The cola companies in Pakistan have apparently brought in a new tradition to market their brands; this trend is to act as a platform for musicians.
It is true that, in this decade, Pakistani music itself does not own any solid ground. With the platform of ‘Coke Studio’ Pakistani singers finally got a chance, after a long time, to make use of the wonderful talent that they possess.
In 2013, Pepsi, following the footsteps of Coke, unveiled their new music show ‘Pepsi Smash’. Its first episode was aired on May 1st and featured ten songs sung by different artists.
This brand new show by Pepsi is adigital media-led musical show;it allows people to download these songs only if they tweet about it or share it on social media.
Certainly, the idea was very unique and had the power to go viral but unfortunately the content was not strong enough to pull-off this concept. Every musical show must have a couple of hit songs in order to create impact, for example the Jugni song ‘Alif Allah’ by Arif Lohar and Meesha Shafi in Coke Studio was a massive hit in that season.
There are so many other songs from different seasons of Coke Studio which were super hit; these songs were the actual reason that made Coke Studio the phenomenon that it is today.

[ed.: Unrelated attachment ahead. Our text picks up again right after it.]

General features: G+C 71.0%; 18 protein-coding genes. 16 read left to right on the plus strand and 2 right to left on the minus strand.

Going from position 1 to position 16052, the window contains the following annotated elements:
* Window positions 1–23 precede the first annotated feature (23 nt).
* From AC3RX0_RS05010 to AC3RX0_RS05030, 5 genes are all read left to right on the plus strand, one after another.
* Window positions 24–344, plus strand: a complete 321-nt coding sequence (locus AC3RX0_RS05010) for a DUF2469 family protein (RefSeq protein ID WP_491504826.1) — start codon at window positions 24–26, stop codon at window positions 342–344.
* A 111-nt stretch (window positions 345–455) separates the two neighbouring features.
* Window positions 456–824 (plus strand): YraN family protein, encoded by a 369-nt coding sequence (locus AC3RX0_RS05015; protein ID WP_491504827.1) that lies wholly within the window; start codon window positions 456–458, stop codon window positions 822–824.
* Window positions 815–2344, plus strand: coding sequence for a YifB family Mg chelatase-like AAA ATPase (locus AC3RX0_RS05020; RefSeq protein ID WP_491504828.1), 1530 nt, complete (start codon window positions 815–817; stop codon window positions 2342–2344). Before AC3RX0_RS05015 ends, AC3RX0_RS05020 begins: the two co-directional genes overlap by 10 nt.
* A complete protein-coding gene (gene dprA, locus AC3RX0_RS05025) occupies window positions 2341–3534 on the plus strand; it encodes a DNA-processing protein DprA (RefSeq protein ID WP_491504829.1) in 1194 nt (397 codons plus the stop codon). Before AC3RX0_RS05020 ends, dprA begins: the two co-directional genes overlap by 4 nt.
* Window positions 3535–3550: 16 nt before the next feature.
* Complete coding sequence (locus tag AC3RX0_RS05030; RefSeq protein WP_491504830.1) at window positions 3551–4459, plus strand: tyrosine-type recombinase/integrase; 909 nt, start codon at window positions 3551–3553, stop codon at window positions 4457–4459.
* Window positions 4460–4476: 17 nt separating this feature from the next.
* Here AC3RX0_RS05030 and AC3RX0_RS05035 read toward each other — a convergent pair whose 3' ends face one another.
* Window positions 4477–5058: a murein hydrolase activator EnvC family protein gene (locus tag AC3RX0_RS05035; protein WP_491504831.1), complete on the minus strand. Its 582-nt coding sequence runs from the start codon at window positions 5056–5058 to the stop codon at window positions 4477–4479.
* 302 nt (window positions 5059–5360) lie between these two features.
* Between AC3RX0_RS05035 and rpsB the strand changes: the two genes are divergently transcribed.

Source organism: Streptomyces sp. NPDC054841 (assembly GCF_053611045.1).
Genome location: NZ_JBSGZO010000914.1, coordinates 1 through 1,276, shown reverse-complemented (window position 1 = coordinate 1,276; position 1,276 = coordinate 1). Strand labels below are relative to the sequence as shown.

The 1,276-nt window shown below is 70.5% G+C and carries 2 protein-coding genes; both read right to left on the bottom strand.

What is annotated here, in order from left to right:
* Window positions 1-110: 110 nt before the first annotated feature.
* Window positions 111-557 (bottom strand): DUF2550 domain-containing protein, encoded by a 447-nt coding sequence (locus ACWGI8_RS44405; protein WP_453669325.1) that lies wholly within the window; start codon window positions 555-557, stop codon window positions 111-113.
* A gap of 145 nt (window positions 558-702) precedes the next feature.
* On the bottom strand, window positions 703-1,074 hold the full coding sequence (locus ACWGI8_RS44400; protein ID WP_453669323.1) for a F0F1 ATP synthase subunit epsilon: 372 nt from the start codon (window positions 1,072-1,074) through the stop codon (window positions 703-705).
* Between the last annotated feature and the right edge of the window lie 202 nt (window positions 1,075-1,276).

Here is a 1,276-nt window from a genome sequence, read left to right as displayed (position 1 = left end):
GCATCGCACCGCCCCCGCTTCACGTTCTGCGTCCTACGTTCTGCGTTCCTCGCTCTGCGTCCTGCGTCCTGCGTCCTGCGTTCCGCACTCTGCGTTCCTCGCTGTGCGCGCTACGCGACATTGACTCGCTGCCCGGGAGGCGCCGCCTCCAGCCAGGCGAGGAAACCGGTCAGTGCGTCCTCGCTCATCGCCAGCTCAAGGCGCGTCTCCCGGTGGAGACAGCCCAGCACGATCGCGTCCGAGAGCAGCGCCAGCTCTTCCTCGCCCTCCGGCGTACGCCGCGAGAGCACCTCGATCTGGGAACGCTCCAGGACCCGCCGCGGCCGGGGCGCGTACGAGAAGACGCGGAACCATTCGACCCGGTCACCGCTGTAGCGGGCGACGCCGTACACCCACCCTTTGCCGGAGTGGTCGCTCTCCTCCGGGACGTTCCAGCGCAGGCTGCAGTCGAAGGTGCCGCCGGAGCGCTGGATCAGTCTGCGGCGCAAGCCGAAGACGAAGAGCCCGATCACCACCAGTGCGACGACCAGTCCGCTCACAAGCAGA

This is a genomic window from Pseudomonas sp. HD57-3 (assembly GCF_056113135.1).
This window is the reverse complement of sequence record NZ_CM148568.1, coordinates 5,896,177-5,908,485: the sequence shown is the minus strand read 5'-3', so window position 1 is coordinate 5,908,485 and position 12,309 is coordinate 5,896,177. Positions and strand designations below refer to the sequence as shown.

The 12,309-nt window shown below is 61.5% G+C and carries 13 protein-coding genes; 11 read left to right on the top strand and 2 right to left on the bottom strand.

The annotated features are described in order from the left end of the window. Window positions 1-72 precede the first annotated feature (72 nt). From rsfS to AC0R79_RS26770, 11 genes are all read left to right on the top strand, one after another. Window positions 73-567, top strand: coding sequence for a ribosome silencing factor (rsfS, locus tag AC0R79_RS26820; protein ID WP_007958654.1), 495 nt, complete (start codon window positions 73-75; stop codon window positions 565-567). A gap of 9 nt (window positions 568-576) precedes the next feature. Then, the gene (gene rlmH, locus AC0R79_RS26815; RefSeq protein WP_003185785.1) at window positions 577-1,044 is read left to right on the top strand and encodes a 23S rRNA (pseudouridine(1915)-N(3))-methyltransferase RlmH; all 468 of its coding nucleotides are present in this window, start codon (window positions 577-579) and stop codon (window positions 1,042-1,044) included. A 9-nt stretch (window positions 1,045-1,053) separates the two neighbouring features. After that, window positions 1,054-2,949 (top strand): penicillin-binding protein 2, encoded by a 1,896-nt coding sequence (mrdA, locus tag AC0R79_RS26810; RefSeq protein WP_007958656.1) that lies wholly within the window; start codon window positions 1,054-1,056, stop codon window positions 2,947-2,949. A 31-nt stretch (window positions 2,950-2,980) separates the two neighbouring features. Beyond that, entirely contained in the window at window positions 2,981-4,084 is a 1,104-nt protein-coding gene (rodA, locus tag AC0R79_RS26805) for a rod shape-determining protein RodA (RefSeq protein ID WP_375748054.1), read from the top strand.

Pepsi Smash wasproduced by the talented Farhad Humayun who is a brilliant drummer and music producer. Its music was created by Overload’s keyboardist and composer Sheraz Siddiq along with Pakistan’s top DJ, Faisal Baig.
The show featured few of the best Pakistani bands such as Strings, Noori, SYMT, Sajid&Zeeshan, Jarar along with Ali Asad and Hussain Ali Shah making their debut.None of the songs were able to create a notable impact.
Pepsi Smash involved artists not only by giving them a huge platform to perform to their hit numbers but it has alsoinvited them to create new soundtracks that were never heard before. To add a little more zest to this musical roller-coaster, the audio and video of the show was recorded at the same time in order to make the performance “live”.
Before the show went on-air many people considered Pepsi Smash to be a ‘Coke Studio Replica’, but it was not anything like it at all, on every scale Coke Studio’s standard was by far superior to Pepsi Smash.